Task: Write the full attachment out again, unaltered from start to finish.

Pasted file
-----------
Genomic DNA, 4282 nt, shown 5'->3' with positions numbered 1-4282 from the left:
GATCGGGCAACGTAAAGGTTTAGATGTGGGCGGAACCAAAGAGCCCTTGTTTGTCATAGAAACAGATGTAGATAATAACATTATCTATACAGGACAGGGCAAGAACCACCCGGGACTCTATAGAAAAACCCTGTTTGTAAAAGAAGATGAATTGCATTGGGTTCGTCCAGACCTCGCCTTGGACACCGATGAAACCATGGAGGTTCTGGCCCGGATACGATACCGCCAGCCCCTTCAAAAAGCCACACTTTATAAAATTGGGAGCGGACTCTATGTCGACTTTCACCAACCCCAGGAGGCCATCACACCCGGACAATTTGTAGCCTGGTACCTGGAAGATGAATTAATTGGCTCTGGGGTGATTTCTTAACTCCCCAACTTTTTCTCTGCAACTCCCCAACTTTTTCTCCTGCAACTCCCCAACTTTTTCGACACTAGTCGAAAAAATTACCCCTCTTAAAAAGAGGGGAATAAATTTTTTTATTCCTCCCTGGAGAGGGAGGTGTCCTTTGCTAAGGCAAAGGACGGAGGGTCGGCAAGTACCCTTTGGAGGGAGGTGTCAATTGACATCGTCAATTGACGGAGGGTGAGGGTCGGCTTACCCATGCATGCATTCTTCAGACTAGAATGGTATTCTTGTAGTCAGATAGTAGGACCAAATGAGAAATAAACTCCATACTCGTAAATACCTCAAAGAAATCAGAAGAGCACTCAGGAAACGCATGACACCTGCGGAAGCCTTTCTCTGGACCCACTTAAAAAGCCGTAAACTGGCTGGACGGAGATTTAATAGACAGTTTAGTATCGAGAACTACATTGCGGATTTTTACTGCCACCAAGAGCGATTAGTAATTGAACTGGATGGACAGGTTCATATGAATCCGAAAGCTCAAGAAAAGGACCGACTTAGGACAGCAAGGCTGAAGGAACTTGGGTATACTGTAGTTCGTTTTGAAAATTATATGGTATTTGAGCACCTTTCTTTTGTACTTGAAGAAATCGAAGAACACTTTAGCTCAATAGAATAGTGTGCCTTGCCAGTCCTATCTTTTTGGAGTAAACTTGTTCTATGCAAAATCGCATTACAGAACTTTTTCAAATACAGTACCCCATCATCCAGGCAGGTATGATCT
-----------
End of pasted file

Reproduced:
Genomic DNA, 4282 nt, shown 5'->3' with positions numbered 1-4282 from the left:
GATCGGGCAACGTAAAGGTTTAGATGTGGGCGGAACCAAAGAGCCCTTGTTTGTCATAGAAACAGATGTAGATAATAACATTATCTATACAGGACAGGGCAAGAACCACCCGGGACTCTATAGAAAAACCCTGTTTGTAAAAGAAGATGAATTGCATTGGGTTCGTCCAGACCTCGCCTTGGACACCGATGAAACCATGGAGGTTCTGGCCCGGATACGATACCGCCAGCCCCTTCAAAAAGCCACACTTTATAAAATTGGGAGCGGACTCTATGTCGACTTTCACCAACCCCAGGAGGCCATCACACCCGGACAATTTGTAGCCTGGTACCTGGAAGATGAATTAATTGGCTCTGGGGTGATTTCTTAACTCCCCAACTTTTTCTCTGCAACTCCCCAACTTTTTCTCCTGCAACTCCCCAACTTTTTCGACACTAGTCGAAAAAATTACCCCTCTTAAAAAGAGGGGAATAAATTTTTTTATTCCTCCCTGGAGAGGGAGGTGTCCTTTGCTAAGGCAAAGGACGGAGGGTCGGCAAGTACCCTTTGGAGGGAGGTGTCAATTGACATCGTCAATTGACGGAGGGTGAGGGTCGGCTTACCCATGCATGCATTCTTCAGACTAGAATGGTATTCTTGTAGTCAGATAGTAGGACCAAATGAGAAATAAACTCCATACTCGTAAATACCTCAAAGAAATCAGAAGAGCACTCAGGAAACGCATGACACCTGCGGAAGCCTTTCTCTGGACCCACTTAAAAAGCCGTAAACTGGCTGGACGGAGATTTAATAGACAGTTTAGTATCGAGAACTACATTGCGGATTTTTACTGCCACCAAGAGCGATTAGTAATTGAACTGGATGGACAGGTTCATATGAATCCGAAAGCTCAAGAAAAGGACCGACTTAGGACAGCAAGGCTGAAGGAACTTGGGTATACTGTAGTTCGTTTTGAAAATTATATGGTATTTGAGCACCTTTCTTTTGTACTTGAAGAAATCGAAGAACACTTTAGCTCAATAGAATAGTGTGCCTTGCCAGTCCTATCTTTTTGGAGTAAACTTGTTCTATGCAAAATCGCATTACAGAACTTTTTCAAATACAGTACCCCATCATCCAGGCAGGTATGATCT